LED strip connected to magic mirror

Sparkling LED strip is not just for your Magic Mirror

I felt like 5 years old boy looking at the Christmas tree(full of gifts, of course), when I managed to turn on LED strip from my Raspberry pi. I was cheering, clapping and felt excited. It’s extremely fun to see the physical result of your work. As developers, we sometimes work on very technical stuff like transactions, infrastructure or architecture, which is, yes, extremely interesting. Just the only visual result of them is a scheme on the paper. So, programming magic mirror with LEDs, gives you different effect.

I won’t get into too much details about physics here. I am going to tell how to attach LED strip to your Raspberry pi. Then you can use your LEDs for your magic mirror or… Christmas, disco lights or anything you can think of.


  • 3528 LED strip 12V. Or… you can buy LED 5050 instead – it provides more light. Or… you can buy multiple colours. Or multiple dimmable colours. Whatever your requirements are. I bought a cool white 3528 one
  • breadboard
  • male to male wires. Last two can be bough together on amazon here
  • male to female wires here
  • 12V 2A power supply with a power jack bought here
  • and of course, Raspberry Pi model B with GPIO.

LED recipe

  1. Connect MOSFET to the breadboard. Breadboard is our electric pitch and we are going to create the circuit to enable LED strip. MOSFET here works like a switch – enables and disables our LEDs. In order to do it’s job, MOSFET consists of three pins: drain, source and gate. Drain and source create a circuit when gate enables it. Deeper understanding about MOFSET you can find on wiki. So three pins:
    • gate. It determines conductivity of the device. Voltage at a gate makes it a very small resistor, which allows current to flow through. And other way around – when there is no voltage – it becomes a large resistor and current doesn’t flow. We connect Raspberry here.
    • Source – power supply. In our case we use ground bus of a breadboard.
    • Drain – LEDsMOSFET
  2. LED strip. The colour of LED strip is connected to the drain pin. Wire is connected to the ground bus of breadboard.To make LEDs fully light, the gate must have threshold voltage of maximum 3.3V. LED strip attached to breadboard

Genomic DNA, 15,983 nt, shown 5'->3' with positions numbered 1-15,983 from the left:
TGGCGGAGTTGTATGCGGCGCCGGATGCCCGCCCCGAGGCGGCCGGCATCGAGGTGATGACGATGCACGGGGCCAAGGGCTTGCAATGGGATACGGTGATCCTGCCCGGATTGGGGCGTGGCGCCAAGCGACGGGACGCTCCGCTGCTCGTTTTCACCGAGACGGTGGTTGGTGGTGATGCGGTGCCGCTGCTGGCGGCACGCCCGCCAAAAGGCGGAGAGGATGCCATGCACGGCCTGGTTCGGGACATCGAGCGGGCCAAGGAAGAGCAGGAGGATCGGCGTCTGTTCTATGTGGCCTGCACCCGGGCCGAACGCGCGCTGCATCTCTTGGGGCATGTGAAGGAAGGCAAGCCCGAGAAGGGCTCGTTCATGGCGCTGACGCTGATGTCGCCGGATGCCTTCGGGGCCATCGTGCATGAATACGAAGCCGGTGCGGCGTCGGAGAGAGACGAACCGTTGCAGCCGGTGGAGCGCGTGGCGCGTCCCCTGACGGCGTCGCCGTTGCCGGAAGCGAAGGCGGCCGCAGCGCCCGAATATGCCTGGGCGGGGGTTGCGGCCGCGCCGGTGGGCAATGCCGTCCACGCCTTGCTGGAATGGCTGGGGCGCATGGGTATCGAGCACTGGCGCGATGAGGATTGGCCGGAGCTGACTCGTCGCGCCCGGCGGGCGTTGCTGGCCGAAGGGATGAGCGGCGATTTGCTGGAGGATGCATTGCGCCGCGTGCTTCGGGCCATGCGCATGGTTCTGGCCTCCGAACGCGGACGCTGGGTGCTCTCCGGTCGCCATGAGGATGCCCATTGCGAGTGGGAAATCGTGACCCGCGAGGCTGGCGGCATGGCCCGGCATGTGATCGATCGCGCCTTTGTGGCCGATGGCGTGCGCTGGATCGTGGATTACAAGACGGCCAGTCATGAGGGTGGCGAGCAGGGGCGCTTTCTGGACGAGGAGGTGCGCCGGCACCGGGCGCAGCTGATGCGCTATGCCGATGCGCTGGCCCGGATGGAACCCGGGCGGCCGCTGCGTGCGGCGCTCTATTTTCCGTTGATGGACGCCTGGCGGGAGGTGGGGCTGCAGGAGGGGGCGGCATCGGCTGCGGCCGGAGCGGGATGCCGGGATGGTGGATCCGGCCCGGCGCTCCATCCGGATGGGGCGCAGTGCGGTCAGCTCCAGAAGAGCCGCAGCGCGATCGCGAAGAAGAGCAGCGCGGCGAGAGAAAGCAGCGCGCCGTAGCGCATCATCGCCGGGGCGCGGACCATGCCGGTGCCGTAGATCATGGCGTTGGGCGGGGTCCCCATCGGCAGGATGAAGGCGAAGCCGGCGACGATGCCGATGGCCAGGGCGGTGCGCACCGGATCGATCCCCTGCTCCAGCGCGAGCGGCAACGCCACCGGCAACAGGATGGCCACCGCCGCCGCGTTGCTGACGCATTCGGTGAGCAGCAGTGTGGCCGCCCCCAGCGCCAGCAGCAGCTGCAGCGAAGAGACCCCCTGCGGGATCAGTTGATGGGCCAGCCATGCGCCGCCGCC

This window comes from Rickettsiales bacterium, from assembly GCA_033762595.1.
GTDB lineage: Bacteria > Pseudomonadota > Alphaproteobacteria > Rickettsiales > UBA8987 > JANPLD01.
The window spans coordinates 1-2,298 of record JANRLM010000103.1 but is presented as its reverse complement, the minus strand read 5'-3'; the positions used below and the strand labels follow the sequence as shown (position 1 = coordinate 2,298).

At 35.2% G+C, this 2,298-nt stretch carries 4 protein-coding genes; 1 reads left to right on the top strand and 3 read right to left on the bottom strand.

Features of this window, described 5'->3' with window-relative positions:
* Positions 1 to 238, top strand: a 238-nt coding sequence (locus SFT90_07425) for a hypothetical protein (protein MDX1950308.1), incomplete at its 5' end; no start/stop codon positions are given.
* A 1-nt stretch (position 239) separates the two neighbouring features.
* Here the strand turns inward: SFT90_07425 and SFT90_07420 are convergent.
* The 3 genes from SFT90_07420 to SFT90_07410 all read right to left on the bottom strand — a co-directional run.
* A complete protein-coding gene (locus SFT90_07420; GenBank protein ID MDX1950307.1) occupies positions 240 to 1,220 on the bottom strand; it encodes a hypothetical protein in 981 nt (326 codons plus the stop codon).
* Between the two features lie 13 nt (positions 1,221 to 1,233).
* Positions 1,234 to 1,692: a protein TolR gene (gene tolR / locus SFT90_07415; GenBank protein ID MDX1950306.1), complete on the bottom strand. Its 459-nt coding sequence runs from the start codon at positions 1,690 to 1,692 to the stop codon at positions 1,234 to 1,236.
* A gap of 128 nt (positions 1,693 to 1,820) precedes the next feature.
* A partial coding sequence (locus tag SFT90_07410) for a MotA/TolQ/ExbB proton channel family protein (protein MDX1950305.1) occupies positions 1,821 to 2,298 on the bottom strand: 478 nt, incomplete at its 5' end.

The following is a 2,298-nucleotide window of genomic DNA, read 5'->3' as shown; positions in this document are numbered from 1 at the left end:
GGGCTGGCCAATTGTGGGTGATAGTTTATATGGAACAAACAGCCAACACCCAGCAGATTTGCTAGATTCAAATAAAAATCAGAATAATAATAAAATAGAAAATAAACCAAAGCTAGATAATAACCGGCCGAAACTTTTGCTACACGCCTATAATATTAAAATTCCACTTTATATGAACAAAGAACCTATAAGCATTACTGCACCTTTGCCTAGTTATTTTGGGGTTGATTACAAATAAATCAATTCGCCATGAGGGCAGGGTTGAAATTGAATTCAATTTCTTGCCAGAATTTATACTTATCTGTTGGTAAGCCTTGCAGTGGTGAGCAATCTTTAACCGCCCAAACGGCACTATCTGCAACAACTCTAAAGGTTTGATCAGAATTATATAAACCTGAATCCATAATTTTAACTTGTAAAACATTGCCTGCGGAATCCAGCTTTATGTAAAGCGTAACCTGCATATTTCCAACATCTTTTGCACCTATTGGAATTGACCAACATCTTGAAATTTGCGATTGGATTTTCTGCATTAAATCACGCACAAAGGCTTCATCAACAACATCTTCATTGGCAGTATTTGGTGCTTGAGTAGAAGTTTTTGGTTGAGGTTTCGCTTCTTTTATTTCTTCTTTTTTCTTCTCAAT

3. Here comes the brain component – Raspberry Pi. All the GPIO pins of Raspberry PI have their own responsibility. GPIO layout I choose GPIO24 for my LEDs (you can use several pins if have multiple colours). Raspberry ground pin is connected to the ground bus of breadboard. And GPIO24 is connected to the gate PIN of MOSFET. raspberry attached to breadboard
  4. Connect power supply. Ground wire is connected to the ground bus of breadboard. The voltage cable is connected analogously to the voltage bus of the breadboard. Now you can plug your power supply cable into the socket. raspberry pi and LED connectionpower jack
  5. Control from Raspberry. You can use shell script to play around with GPIO. I use python script, which is pretty straightforward. RPi.GPIO module is installed in Raspbian by default. Only three lines of code required to enable lights:
  • GPIO.setmode(GPIO.BCM) # BCM is the type how we are referring the pins
  • GPIO.setup(24,GPIO.OUT) # set GPIO24 as an output
  • GPIO.output(24,100) # set a high output voltage. Which sets it for 3.3V supply

And disable them:

  • GPIO.setmode(GPIO.BCM) # BCM is the type how we are referring the pins
  • GPIO.setup(24,GPIO.OUT) # set GPIO24 as an output
  • GPIO.output(24,False) # just disable the output
  • GPIO.cleanup() # clean and close connection

All the GPIO ports get their power from the Raspberry Pi’s 3.3V (3V3) supply. The maximum recommended current draw from that supply is 51 mA. This is the total for all the 3V3 GPIO pins.

So… that’s it! Can you see your LED strip shining bright like a diamond? Coding is especially fun when you can phisically see your work fruits.

LED strip fully connected

Steps to build Magic Mirror

  1. Find out what are the features and motivation under the Magic Mirror here.
  2. Build hardware – the mirror and electrics here.
  3. Add LED lights here.
  4. Install software for mirror to become magical here.